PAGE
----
At 215 East DeVargas Street stands the DeVargas Street House, aka The Oldest House, one of the oldest buildings in the United States. The unassuming-looking structure, with its thick adobe walls, three small windows and low doorways, is believed to rest on part of the foundation of an ancient Indian Pueblo built in the 1200s that was inhabited by members of a Tano-speaking tribe. The adobe plaster has been removed from a small section of the front exterior wall to show the ancient adobe bricks beneath it.
Now a museum and gift shop that’s visited by hundreds of people from around the country annually, this adobe structure has a colorful history that must be experienced to be truly appreciated. It is only three blocks south of the Plaza, near San Miguel Chapel, a Spanish Colonial mission church that was likely built soon after the city’s founding in 1610.
The Oldest House’s host is Rick Smith, who moved his store, called The Oldest House Indian Shop (entrance shown below), from La Fonda on the Plaza to The Oldest House in 2015. The front part of the building is rented to Smith’s shop, while the back part serves as a museum. Smith enjoys sharing information about the history of this structure and its interesting artifacts as well as offering a wide variety of Native American and Western collectibles for sale.
Among the items in this historic building’s museum are a wooden cradle and a hand-carved bowl for bathing an infant; both date from the 1800s. Smith isn’t quite sure when the museum’s tattered leather soldier’s field jacket was made, but he suspects it could have been worn in the 1700s. Be sure to ask Smith to tell you the love story surrounding the cast human skeleton in a coffin that’s displayed in the museum.
One of only fifteen buildings on the New Mexico Tourism Department’s list of must-see adobe structures, The Oldest House resides in the historic Barrio de Analco (barrio is Spanish for “district”). The barrio, settled in 1620, is one of the country’s oldest residential neighborhoods of European origin.
The house had two stories, as seen in nineteenth-century photographs and paintings. In 1902, when the building was badly in need of repair, the second story was removed. The Oldest House remained a one-story structure until the 1920s, when a new second story was added.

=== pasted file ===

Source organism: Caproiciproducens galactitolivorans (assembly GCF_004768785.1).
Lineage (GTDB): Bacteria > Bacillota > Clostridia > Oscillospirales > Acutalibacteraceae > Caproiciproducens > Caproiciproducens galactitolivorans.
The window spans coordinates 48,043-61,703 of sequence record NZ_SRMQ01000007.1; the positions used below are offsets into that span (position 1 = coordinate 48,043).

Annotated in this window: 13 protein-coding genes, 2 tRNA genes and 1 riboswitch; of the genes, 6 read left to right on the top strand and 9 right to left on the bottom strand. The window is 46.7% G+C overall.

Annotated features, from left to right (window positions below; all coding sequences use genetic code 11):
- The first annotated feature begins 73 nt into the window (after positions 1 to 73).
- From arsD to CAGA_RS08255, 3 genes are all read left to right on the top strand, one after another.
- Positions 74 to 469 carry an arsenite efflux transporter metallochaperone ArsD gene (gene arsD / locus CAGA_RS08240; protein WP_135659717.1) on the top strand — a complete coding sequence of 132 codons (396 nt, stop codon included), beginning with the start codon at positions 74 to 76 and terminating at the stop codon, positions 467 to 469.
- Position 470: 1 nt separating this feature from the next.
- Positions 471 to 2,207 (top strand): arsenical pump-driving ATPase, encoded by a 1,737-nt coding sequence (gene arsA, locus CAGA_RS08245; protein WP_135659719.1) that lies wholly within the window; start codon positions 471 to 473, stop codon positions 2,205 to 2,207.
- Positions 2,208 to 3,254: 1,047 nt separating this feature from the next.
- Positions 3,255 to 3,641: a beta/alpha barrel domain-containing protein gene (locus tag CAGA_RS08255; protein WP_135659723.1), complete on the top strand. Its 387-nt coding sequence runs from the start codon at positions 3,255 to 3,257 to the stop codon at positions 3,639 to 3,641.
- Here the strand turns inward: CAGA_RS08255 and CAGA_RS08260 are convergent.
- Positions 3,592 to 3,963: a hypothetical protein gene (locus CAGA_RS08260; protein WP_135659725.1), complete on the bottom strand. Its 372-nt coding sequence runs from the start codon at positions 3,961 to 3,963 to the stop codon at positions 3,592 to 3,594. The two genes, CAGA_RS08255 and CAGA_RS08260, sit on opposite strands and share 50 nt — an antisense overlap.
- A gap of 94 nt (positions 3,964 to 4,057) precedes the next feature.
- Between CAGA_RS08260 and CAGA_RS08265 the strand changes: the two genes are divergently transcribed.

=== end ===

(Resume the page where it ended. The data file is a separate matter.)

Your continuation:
The first-floor ceiling in The Oldest House is original and includes vigas dating to the mid-eighteenth century. Tree ring specimens taken from some of the rough-hewn vigas in The Oldest House’s rooms show cutting dates of 1740–67. Says Smith, “While there isn’t a lot of documented history of this building, I’ve heard that it was a common practice in Santa Fe hundreds of years ago to take pieces of salvaged wood from old structures and use them to restore other buildings in the area.” He notes, “It could be that some of the very old wood used in The Oldest House actually came from salvaged buildings around town.”
One tidbit of information from The Oldest House’s known history is that it was the temporary residence of Spanish Territorial Governor José Chacón Medina Salazar y Villaseñor from 1709-1710. Another factoid is that in 1881 New Mexico’s first bishop, Jean-Baptiste Lamy, later immortalized in Willa Cather’s Death Comes to the Archbishop, sold the property of the Brothers of the Christian Schools (known as Christian Brothers). The Christian Brothers eventually founded Santa Fe’s St. Michael’s High School, which owns The Oldest House today.
The Oldest House has followed state orders throughout the pandemic and is now able to welcome visitors in larger numbers. “Since early March, when spring break began in communities around the country, I’ve seen a big increase in visitors to The Oldest House,” Smith says.
Writing engaging articles for print and websites continues to be one passion of Emily Van Cleve. She has been a freelance writer and journalist in Santa Fe since 1994, serving a wide range of clients including magazines, newspapers, educational institutions and nonprofit organizations. Emily has been a contributor to Santa Fean magazine for many years and is delighted to be working with the Santa Fean and Essential Guide team. An abstract painter and former professional pianist, Emily also enjoys hiking throughout New Mexico and at the Grand Canyon.